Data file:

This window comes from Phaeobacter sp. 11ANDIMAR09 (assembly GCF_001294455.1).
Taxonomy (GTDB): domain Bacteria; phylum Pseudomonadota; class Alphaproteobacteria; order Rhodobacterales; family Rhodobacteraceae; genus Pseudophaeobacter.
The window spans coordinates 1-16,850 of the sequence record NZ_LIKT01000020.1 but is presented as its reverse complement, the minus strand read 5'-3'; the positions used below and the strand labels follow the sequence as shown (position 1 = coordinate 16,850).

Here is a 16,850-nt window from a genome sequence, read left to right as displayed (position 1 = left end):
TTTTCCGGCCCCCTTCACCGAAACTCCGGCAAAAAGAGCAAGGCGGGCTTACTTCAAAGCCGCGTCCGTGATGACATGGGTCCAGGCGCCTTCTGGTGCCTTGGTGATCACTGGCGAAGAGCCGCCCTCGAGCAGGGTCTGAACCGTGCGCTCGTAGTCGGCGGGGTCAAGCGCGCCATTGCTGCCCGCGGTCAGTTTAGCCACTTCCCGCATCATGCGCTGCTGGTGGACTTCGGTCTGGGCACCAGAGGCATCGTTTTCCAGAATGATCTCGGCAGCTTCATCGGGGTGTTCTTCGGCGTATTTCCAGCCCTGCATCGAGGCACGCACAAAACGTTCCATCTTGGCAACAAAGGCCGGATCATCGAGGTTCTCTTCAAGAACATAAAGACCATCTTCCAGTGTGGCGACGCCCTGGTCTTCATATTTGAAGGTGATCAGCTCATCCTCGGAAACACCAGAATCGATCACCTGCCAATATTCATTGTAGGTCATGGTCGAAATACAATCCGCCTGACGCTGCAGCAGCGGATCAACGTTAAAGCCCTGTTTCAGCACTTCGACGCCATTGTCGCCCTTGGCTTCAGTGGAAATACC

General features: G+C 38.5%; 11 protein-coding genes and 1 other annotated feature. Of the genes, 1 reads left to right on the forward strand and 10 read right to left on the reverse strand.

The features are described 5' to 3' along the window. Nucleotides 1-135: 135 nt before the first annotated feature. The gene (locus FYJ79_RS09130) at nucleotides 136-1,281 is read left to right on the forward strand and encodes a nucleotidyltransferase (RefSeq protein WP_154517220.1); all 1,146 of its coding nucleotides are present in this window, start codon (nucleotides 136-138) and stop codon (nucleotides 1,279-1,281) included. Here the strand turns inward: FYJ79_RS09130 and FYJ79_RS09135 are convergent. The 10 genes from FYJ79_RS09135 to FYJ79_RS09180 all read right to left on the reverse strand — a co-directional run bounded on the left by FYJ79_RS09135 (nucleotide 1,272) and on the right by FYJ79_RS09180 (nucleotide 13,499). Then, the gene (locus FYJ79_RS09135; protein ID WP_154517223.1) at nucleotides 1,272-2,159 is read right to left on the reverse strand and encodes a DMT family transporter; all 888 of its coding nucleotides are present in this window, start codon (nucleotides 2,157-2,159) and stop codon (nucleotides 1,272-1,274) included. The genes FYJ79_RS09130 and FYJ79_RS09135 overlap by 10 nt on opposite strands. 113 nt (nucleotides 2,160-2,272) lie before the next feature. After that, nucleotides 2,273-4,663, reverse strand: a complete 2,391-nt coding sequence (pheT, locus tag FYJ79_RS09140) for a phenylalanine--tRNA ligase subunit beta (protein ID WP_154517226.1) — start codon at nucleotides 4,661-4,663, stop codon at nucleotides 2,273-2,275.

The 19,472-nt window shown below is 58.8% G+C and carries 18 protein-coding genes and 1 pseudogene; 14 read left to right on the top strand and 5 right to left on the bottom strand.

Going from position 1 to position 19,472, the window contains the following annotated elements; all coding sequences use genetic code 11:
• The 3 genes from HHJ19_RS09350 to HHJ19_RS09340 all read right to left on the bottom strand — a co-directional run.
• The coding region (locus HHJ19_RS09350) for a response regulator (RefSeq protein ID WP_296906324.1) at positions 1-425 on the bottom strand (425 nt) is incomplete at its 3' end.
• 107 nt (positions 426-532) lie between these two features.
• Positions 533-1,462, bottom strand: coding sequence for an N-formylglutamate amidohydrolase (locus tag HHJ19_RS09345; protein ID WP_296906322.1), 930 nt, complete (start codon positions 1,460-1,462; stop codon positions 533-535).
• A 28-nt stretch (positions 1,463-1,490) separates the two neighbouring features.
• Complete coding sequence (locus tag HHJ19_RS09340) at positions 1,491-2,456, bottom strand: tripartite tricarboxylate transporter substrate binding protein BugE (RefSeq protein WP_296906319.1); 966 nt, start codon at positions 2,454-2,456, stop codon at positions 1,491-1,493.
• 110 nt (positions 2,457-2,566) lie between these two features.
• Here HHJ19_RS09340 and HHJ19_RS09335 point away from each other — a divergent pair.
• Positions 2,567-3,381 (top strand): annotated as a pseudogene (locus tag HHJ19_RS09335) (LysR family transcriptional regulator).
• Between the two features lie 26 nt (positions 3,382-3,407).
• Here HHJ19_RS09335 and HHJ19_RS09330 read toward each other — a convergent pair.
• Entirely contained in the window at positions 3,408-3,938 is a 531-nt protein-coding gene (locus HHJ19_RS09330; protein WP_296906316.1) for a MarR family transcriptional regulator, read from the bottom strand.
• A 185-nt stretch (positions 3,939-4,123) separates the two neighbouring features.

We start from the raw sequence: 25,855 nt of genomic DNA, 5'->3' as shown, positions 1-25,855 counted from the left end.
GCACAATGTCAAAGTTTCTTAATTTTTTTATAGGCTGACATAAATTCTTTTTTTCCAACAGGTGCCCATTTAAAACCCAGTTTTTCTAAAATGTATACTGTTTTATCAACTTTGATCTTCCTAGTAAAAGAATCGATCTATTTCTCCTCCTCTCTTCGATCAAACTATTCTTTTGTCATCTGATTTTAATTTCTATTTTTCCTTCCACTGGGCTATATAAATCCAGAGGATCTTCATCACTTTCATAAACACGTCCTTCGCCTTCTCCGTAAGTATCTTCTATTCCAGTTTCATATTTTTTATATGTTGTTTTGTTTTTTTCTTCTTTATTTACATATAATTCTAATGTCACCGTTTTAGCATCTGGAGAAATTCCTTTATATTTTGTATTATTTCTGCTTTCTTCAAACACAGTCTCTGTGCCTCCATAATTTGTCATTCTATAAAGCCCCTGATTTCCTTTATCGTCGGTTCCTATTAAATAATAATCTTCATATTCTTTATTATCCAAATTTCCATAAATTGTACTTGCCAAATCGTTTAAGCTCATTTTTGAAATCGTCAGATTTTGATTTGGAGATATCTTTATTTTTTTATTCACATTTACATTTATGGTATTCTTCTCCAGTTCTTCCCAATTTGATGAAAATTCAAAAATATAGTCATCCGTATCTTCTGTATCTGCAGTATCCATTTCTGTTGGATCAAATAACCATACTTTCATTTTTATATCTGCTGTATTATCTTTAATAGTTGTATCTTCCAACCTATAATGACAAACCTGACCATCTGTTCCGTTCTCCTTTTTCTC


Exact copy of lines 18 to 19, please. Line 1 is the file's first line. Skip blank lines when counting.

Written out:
• Positions 2,567-3,381 (top strand): annotated as a pseudogene (locus tag HHJ19_RS09335) (LysR family transcriptional regulator).
• Between the two features lie 26 nt (positions 3,382-3,407).